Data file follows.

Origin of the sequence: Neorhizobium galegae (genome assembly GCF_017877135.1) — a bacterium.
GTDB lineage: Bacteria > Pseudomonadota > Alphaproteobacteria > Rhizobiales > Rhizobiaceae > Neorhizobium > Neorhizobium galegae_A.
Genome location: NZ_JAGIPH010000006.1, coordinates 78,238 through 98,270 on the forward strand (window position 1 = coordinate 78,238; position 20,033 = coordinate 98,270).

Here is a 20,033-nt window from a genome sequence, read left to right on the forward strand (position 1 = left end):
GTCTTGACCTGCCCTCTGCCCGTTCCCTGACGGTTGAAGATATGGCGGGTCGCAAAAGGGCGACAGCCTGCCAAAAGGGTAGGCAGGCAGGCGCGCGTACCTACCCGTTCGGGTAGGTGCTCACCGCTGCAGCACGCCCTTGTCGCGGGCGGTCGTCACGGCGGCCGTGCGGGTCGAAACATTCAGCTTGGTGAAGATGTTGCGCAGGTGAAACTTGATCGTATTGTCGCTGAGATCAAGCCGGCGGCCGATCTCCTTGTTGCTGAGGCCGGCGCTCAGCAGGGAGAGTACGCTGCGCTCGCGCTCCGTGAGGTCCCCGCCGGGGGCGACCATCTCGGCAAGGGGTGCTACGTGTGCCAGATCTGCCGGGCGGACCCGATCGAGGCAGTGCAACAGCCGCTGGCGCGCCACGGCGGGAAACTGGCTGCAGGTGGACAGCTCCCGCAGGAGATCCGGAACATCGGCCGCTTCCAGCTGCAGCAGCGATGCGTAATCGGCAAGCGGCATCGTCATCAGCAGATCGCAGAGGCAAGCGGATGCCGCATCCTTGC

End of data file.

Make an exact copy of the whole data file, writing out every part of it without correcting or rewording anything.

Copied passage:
Origin of the sequence: Neorhizobium galegae (genome assembly GCF_017877135.1) — a bacterium.
GTDB lineage: Bacteria > Pseudomonadota > Alphaproteobacteria > Rhizobiales > Rhizobiaceae > Neorhizobium > Neorhizobium galegae_A.
Genome location: NZ_JAGIPH010000006.1, coordinates 78,238 through 98,270 on the forward strand (window position 1 = coordinate 78,238; position 20,033 = coordinate 98,270).

Here is a 20,033-nt window from a genome sequence, read left to right on the forward strand (position 1 = left end):
GTCTTGACCTGCCCTCTGCCCGTTCCCTGACGGTTGAAGATATGGCGGGTCGCAAAAGGGCGACAGCCTGCCAAAAGGGTAGGCAGGCAGGCGCGCGTACCTACCCGTTCGGGTAGGTGCTCACCGCTGCAGCACGCCCTTGTCGCGGGCGGTCGTCACGGCGGCCGTGCGGGTCGAAACATTCAGCTTGGTGAAGATGTTGCGCAGGTGAAACTTGATCGTATTGTCGCTGAGATCAAGCCGGCGGCCGATCTCCTTGTTGCTGAGGCCGGCGCTCAGCAGGGAGAGTACGCTGCGCTCGCGCTCCGTGAGGTCCCCGCCGGGGGCGACCATCTCGGCAAGGGGTGCTACGTGTGCCAGATCTGCCGGGCGGACCCGATCGAGGCAGTGCAACAGCCGCTGGCGCGCCACGGCGGGAAACTGGCTGCAGGTGGACAGCTCCCGCAGGAGATCCGGAACATCGGCCGCTTCCAGCTGCAGCAGCGATGCGTAATCGGCAAGCGGCATCGTCATCAGCAGATCGCAGAGGCAAGCGGATGCCGCATCCTTGC